Directing Quotes

Quotes tagged as "directing" (showing 1-19 of 19)
Stephen King
“Directing teenage actors is like juggling jars of nitro-glycerine: exhilarating and dangerous.”
Stephen King, 11/22/63

“The Director's Role: You are the obstetrician. You are not the parent of this child we call the play. You are present at its birth for clinical reasons, like a doctor or midwife. Your job most of the time is simply to do no harm.
When something does go wrong, however, your awareness that something is awry--and your clinical intervention to correct it--can determine whether the child will thrive or suffer, live or die.”
Frank Hauser, Notes on Directing

Krzysztof Kieślowski
“Or take this girl, for example. At a meeting just outside Paris, a fifteen-year-old girl came up to me and said that she'd been to see [The Double Life of] Véronique. She'd gone once, twice, three times and only wanted to say one thing really - that she realized that there is such a thing as a soul. She hadn't known before, but now she knew that the soul does exist. There's something very beautiful in that. It was worth making Véronique for that girl. It was worth working for a year, sacrificing all that money, energy, time, patience, torturing yourself, killing yourself, taking thousands of decisions, so that one young girl in Paris should realize that there is such a thing as a soul. It's worth it.”
Krzysztof Kieślowski, Kieslowski on Kieslowski

Anne Bogart
“You cannot create results. You can only create conditions in which something might happen.”
Anne Bogart

Vincent H. O'Neil
“Actors are all about entrances, but writers are all about exits.”
Vincent H. O'Neil, Death Troupe

Werner Herzog
“Your film is like your children. You might want a child with certain qualities, but you are never going to get the exact specification right. The film has a privilege to live its own life and develop its own character. To suppress this is dangerous. It is an approach that works the other way too: sometimes the footage has amazing qualities that you did not expect”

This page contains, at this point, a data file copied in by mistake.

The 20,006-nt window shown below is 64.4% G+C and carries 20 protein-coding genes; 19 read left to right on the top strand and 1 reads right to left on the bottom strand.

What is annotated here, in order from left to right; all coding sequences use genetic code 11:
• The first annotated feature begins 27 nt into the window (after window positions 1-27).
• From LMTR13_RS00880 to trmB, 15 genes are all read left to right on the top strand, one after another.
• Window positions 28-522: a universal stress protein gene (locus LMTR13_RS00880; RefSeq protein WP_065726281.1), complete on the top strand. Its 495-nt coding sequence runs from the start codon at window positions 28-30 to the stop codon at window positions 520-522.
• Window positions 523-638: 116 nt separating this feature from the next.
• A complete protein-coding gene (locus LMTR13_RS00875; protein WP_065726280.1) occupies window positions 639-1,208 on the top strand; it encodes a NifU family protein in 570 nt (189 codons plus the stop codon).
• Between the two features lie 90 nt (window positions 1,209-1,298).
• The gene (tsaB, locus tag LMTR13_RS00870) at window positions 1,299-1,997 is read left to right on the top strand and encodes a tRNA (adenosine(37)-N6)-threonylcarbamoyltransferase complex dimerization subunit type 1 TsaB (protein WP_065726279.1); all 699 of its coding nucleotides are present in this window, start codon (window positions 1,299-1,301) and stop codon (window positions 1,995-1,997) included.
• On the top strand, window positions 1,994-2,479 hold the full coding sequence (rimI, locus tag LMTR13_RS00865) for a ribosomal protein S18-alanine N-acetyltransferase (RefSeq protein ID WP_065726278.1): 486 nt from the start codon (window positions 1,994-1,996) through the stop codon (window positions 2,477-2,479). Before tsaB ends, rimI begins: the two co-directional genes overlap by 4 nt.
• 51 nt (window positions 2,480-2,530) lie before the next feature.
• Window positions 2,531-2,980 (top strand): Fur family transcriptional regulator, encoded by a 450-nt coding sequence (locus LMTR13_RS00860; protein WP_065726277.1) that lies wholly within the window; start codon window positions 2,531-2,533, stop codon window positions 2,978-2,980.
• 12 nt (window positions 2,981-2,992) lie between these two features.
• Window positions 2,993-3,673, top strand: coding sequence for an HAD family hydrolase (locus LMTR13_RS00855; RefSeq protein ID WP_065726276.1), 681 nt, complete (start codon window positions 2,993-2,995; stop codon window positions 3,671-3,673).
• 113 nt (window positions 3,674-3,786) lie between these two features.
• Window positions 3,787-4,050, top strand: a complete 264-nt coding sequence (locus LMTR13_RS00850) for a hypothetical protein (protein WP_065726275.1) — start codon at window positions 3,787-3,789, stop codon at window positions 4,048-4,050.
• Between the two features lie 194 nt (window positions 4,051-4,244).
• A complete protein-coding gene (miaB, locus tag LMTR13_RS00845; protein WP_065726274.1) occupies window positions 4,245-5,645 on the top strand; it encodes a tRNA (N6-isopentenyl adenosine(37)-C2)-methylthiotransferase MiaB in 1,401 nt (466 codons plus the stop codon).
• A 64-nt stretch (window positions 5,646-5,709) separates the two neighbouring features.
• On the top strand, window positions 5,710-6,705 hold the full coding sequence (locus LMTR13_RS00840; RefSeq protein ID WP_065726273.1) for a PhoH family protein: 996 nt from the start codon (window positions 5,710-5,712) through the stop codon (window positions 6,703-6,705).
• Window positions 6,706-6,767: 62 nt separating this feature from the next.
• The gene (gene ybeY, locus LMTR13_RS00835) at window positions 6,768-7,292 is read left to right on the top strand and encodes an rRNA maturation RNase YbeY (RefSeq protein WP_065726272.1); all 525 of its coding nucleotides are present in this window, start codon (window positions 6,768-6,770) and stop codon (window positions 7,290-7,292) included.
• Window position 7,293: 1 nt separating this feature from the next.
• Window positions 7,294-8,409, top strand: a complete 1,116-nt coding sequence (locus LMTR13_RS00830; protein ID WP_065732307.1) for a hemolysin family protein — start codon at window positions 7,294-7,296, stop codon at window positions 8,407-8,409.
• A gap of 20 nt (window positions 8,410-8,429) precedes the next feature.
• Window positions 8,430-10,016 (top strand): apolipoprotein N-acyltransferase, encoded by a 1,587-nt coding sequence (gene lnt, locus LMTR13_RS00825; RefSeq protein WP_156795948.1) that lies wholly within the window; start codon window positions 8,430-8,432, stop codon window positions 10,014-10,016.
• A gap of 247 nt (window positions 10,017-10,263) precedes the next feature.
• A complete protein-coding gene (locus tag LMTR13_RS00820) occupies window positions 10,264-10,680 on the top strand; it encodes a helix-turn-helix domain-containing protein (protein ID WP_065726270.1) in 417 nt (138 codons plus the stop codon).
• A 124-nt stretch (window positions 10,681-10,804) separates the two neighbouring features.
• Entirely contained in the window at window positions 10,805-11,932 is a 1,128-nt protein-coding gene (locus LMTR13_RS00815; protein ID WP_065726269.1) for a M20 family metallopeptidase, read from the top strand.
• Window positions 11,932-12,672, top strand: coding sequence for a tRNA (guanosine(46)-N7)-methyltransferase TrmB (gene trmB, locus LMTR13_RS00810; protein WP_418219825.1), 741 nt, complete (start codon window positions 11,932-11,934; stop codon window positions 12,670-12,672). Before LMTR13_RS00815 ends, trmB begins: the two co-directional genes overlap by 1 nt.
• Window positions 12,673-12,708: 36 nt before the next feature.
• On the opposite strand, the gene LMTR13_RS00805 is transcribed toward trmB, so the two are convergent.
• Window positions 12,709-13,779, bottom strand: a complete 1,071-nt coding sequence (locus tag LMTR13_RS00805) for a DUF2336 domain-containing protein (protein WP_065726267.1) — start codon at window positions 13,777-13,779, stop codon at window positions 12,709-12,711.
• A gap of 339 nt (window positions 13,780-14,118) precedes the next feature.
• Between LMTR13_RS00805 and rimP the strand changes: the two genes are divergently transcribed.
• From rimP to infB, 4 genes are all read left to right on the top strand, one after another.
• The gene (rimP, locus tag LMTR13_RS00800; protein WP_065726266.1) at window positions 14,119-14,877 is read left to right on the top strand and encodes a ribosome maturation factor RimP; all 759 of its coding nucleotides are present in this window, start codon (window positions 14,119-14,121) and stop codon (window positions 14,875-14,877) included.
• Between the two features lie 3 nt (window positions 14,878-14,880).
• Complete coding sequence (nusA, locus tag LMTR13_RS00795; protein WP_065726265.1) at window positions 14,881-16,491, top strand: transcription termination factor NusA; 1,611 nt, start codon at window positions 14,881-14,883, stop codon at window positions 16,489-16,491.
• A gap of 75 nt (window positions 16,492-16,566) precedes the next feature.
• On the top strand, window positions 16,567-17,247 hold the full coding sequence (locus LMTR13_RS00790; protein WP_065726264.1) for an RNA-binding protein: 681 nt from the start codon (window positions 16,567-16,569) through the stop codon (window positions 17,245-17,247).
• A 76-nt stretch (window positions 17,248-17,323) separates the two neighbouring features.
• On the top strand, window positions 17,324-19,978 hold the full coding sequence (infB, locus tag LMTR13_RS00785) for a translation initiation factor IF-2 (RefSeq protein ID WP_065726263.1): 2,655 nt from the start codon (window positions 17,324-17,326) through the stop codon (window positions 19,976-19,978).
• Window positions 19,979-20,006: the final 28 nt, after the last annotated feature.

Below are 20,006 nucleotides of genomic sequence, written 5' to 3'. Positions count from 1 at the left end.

Werner Herzog

“There’s something different about when a female directs versus a male. The level of maturity, mutual respect, and energy that you get from a female director is so different. I’ve worked with male directors who aren’t good, and no one says anything about it, but then we had one female director who was kind of all over the place and everyone complained. It’s so gendered. I feel safer when working with a female director because I know it’s from a female gaze.”
Rowan Blanchard

Craig Ferguson
“I found out it is just as hard to make a movie that you are not proud of as it is to make one you love.”
Craig Ferguson, American on Purpose: The Improbable Adventures of an Unlikely Patriot

Krzysztof Kieślowski
“Regardless of the subject of my films … I am looking for a way of evoking in audiences feelings similar to my own: the physically painful impotence and sorrow that assail me when I see a man weeping at the bus stop, when I observe people struggling vainly to get close to others, when I see someone eating up the left-overs in a cheap restaurant, when I see the first blotches on a woman's hand and know that she too is bitterly aware of them, when I see the kind of appalling and irreparable injustice that so visibly scars the human face. I want this pain to come across to my audience, to see this physical agony, which I think I am beginning to fathom, to seep into my work.”
Krzysztof Kieślowski

Melissa Silverstein
“One of the common themes you will read in interview after interview is the call to keep fighting for your vision. This is a message to women directors, producers, writers—anyone who wants to work in the business. Your voice counts. Your vision matters.”
Melissa Silverstein, In Her Voice: Women Directors Talk Directing

Vincent H. O'Neil
“That's what I love most about writers--they're such lousy actors.”
Vincent H. O'Neil, Death Troupe

Craig Ferguson
“I was ambitious and desperate to direct my first film, so I capitulated and blew it. Never again. Never fucking again.”